Last night Rich and I were sitting on the couch reading through comments and messages left on Facebook after we announced our recent marriage and he asked me, “Do you think social media has made situations like ours more difficult?”
And honestly, I don’t have a good answer to that.
In some ways, it’s far more difficult. Those who are angry have the ability to spew anger far more easily and quickly than ever before, with the added benefit that they don’t have to say these things to our face. We can show our disapproval of people who have hurt us by unfriending, even if we weren’t really friends with them in the first place. With little effort, we can bring shame and condemnation on people who are in the wrong.
But there are also ways that it’s better. You can find support from unlikely sources, words that can buoy you in the midst of pain. You can more easily and discretely connect with people who have been through circumstances similar to your own. I have had friendships rekindle because they read a status update or tweet that made them remember friendship past.
So it’s a mixed bag.
But it’s far more simple for me to remember only the ways that web connectedness has hurt than it is to remember the ways that it heals. And because of that, it’s easy for me to want to hide my true feelings in my writing.
I’ve written before that I’m a little bit wary of the idea of writing nakedly. I don’t think that everything that happens gets to be broadcast for the wide world. There are stories from the last seven months that will never show up anywhere in public. I am completely at ease with this choice.
But I said then that I would never be ashamed in my writing, and that is not been the case lately. I have started to write honest reactions to some of the events that have happened, and have stopped, worried that I might be bringing more condemnation down on me, more condemnation down on Rich. I write and then edit out everything that has any bite, anything that could be turned back around on my own situation. I’ve been writing apologetically, timidly.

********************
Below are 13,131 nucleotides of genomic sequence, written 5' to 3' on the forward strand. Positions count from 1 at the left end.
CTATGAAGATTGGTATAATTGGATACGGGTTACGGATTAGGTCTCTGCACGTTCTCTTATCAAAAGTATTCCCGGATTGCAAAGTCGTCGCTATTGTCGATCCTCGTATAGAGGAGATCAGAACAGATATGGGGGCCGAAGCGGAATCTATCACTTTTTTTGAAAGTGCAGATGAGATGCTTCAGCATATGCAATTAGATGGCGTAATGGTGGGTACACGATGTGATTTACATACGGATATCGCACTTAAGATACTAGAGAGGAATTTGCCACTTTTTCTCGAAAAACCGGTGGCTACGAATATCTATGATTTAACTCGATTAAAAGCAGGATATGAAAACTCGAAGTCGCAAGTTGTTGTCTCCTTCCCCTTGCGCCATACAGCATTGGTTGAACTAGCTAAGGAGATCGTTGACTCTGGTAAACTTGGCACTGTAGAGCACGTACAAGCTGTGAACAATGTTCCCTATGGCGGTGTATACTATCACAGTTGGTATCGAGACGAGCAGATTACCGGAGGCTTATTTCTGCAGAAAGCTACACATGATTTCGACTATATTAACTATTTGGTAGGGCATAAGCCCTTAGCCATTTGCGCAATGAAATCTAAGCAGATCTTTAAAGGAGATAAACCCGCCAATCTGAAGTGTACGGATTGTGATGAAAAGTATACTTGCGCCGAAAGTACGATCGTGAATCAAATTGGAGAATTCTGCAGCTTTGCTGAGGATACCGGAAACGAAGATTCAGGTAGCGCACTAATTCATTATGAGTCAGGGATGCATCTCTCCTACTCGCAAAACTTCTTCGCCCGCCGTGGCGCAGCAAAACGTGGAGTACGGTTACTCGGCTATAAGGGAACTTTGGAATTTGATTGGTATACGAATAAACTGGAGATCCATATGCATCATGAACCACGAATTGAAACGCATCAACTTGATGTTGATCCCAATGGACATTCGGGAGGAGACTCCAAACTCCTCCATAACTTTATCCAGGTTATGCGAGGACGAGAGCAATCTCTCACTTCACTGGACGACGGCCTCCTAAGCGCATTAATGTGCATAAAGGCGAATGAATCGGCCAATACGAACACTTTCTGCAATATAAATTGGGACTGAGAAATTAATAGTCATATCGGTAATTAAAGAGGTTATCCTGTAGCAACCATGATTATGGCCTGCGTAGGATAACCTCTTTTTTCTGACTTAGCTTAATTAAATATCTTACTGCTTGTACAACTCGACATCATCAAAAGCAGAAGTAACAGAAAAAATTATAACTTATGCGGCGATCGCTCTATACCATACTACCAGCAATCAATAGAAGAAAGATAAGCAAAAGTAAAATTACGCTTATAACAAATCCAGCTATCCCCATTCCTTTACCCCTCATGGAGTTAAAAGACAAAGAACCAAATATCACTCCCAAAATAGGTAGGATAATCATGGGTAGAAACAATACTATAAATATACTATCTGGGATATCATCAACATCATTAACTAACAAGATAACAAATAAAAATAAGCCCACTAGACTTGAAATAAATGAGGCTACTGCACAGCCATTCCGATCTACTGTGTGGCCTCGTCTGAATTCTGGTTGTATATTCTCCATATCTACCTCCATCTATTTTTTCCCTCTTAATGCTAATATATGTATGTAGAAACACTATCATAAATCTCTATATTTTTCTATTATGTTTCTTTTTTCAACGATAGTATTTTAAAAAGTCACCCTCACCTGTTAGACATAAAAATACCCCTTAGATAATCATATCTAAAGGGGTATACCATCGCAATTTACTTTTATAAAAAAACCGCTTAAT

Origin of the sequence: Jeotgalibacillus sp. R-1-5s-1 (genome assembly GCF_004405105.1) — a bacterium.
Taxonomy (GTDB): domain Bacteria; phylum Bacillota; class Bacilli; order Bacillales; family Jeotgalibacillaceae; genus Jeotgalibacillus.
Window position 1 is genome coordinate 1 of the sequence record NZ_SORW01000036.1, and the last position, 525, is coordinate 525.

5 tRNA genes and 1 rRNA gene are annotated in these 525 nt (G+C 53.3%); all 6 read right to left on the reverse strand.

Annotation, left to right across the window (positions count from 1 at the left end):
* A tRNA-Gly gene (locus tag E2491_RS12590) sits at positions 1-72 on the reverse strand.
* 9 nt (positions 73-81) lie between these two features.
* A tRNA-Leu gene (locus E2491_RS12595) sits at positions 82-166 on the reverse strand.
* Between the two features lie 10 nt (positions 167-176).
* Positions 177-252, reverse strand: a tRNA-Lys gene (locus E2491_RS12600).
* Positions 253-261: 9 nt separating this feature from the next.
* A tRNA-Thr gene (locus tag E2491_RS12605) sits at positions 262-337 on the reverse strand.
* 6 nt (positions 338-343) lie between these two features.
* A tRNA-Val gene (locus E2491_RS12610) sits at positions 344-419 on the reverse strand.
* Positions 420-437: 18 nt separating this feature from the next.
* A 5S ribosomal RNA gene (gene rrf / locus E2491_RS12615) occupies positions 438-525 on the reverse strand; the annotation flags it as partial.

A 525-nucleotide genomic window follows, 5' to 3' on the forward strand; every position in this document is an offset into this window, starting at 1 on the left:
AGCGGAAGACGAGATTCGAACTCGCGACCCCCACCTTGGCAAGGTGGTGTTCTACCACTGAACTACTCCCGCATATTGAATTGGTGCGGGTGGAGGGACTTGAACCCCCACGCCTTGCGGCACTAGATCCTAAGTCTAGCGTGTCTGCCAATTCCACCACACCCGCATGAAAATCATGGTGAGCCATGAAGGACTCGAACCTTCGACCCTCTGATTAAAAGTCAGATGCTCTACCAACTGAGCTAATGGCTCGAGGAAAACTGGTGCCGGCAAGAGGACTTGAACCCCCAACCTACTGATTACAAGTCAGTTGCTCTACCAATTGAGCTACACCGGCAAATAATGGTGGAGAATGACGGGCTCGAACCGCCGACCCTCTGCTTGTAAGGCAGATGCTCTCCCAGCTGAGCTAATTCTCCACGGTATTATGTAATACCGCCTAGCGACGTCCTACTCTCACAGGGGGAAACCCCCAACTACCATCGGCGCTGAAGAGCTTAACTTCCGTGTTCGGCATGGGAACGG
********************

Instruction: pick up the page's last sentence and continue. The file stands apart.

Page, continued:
I have struggled in the past with determining what stories are mine and what stories belong to others, but that has intensified in the past months. Now, in addition to that, I feel torn between two seemingly beneficial, yet contradictory pieces of advice. There’s the old adage, “If you don’t have anything nice to say, don’t say anything.” And then there’s Anne Lamott who says, “You own everything that happened to you. Tell your stories. If people wanted you to write warmly about them, they should have behaved better.”
I was speaking with a friend about this last week when she gently asked what I was trying to do with my writing now. She texted, “Honesty and niceness are tough things to choose between, particularly in a situation like yours. But at some point, a decision to be nice or be honest turns into a life of being nice or being honest, and while I’d hate to see you lose one or the other, I think that choosing the one can make you lose friends…choosing the other can make you lose you.”
Her words have been playing over in my mind. I want to write kindly and honestly, but I feel like I’ve been doing neither. I have anger and hurt that I’m not addressing because I want to be nice, but of course that spills into my writing, so I’m not all that nice. But my desire to be nice, to edit out the really mean parts of what I want to say, leaves me being less that honest with you, and ultimately with me.
Am I writing just for the sake of getting words out? Or am I trying to actually say something that matters to me? Am I going to tiptoe around my story, or am I going to tell it, even if it makes people angry? Am I going to focus only on the negative possibilities of living a more connected life or am I going to recognize that there is life to be gained by being honest, that there is freedom to be found in the truth?
I want to get back to writing without shame. I want to own all of my story, not just the parts that portray the correct amount of contrition or humility. I want to tell the angry parts, the happy parts, the grieving parts. Some of those parts might not seem nice, but they’ll be honest. And I think as I grow in one area, I will see growth in the other as well. I may not be able to completely find a balance between nice and honest, but I can try to shed the coat of shame that I’ve put on.